This year there were several first-time-evers with insect pests in the Virginia soybean crop. We found brown marmorated stink bugs (BMSB) in soybean fields in 44 counties — more than half of the major soybean growing counties that range from northern Virginia to the North Carolina border. For the first time, we found BMSBs in soybean fields in our coastal plan region and in two counties that grow cotton. And importantly, a BMSB nymph was found in a cotton field, which we think is the first ever reported in the U.S.
The kudzu bug also gave us some first-time-evers. In 2011, one kudzu bug nymph was found in kudzu late in the season in only one county bordering North Carolina. This year, we found our first kudzu bug adults, and by mid-season, adults were found in soybean fields in 19 counties. We also found the first kudzu bug nymphs in soybean, and we found both kudzu bugs and BMSBs in the same soybean fields in eight different counties.
I personally do not recall ever seeing this many first-time-evers in one season. I feel like we are in an insect pest war zone, now confronted by two relatively new pest species — BMSBs moving down from the north, and kudzu bugs moving rapidly up from the south. Correct me if I am wrong, but I think Virginia is unique in this challenge among all other soybean-growing states.
So what are doing about it? We ramped up our statewide surveillance efforts to include three field scouts, one located in the Suffolk area in the southeast, one in the mid-central part of the state, and one in the north central area. These dedicated folks have been regularly checking soybean fields, talking with growers, tracking the need for protective insecticide applications, and rechecking treated fields to see how well treatments held.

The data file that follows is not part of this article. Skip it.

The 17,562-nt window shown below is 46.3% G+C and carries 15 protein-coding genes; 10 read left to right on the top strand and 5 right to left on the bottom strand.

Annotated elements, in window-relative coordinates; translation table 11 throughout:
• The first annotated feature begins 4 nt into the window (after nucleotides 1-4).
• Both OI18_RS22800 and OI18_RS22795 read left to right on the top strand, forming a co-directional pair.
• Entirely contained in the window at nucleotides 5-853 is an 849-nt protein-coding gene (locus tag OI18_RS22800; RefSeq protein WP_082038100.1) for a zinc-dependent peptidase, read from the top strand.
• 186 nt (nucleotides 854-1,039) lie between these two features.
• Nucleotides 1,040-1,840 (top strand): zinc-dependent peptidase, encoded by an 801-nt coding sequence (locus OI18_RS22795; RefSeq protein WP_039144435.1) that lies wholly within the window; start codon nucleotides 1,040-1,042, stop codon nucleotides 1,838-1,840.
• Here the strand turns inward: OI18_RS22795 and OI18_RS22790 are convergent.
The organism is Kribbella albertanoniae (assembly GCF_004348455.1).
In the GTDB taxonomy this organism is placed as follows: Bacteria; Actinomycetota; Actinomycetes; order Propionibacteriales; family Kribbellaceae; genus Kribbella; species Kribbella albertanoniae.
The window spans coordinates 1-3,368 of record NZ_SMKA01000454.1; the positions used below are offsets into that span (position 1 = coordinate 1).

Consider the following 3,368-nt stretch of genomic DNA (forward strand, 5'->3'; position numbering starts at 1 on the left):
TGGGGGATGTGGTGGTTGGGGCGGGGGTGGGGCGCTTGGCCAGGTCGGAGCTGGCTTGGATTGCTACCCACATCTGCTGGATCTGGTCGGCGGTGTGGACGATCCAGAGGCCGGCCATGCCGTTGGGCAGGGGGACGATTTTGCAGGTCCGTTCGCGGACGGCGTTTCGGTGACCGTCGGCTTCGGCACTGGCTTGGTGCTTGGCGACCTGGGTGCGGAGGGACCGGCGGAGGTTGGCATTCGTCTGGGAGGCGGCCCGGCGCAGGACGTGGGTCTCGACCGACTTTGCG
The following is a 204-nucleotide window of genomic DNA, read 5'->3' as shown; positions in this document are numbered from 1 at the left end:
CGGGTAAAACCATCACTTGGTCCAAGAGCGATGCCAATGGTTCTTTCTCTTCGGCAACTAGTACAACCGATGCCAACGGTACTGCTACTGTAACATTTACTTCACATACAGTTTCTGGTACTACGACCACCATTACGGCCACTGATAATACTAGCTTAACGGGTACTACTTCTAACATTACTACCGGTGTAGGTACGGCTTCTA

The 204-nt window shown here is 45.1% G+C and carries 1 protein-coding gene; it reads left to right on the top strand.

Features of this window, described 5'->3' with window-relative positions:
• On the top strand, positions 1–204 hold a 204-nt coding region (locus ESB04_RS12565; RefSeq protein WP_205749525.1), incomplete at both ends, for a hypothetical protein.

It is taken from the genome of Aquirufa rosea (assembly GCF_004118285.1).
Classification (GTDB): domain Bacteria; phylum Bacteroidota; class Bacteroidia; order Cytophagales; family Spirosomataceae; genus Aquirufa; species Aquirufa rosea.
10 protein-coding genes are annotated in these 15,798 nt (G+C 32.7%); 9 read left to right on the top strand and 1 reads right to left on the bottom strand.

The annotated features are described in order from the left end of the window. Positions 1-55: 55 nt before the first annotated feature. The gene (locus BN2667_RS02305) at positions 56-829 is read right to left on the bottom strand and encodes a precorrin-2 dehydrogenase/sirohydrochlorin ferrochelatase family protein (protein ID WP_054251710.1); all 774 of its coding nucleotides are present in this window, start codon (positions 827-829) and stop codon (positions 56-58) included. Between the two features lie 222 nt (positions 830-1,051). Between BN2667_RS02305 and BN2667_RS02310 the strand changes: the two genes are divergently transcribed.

Updates were posted weekly to our Virginia Ag Pest Advisory, which is hosted and supported by the Southern Region IPM Center in Raleigh, NC, and goes out to more than 300 email recipients across the state and region. This field surveillance effort has been expensive to operate including wages, fuel, mileage costs, vehicle rental, and per diem reimbursements and could not have been done without the support of several sources. I want to recognize these agencies and let them know that their support has been invaluable in allowing us to track the occurrence and extent of these invasive pests in our soybean crop and to provide growers with critical information to help manage these pests to minimize crop losses. Thanks go out to the Virginia Soybean Board, the United Soybean Board, and the USDA-NIFA Extension IPM grants program.
Virginia growers plant between 500,000 and 600,000 acres of soybean each year, netting farm cash receipts of almost $250 million. Although maybe not the most important consideration for growers, insect pest management is certainly on their to-do list. In addition to our surveillance program, we are working in collaboration with entomologists at the universities of Delaware and Maryland to develop more information on managing BMSBs in soybean. Together, we are working on finding better sampling procedures, treatment thresholds, application tactics, and last but not least, what insecticides work best to control them. This is slow tedious work but we are making progress on many fronts. Our hope is that after we crunch all the 2012 data and meet to discuss our findings, we will be able to roll out some new management recommendations.
In terms of the kudzu bug, we will look to the south for that information. The entomologists in the kudzu bug epicenter — Georgia, South Carolina, and North Carolina — are working hard to provide the same good information on kudzu bug management in soybean. We won’t need to reinvent that wheel — just bring up their good information to share with our growers.
— Ames Herbert, Extension entomologist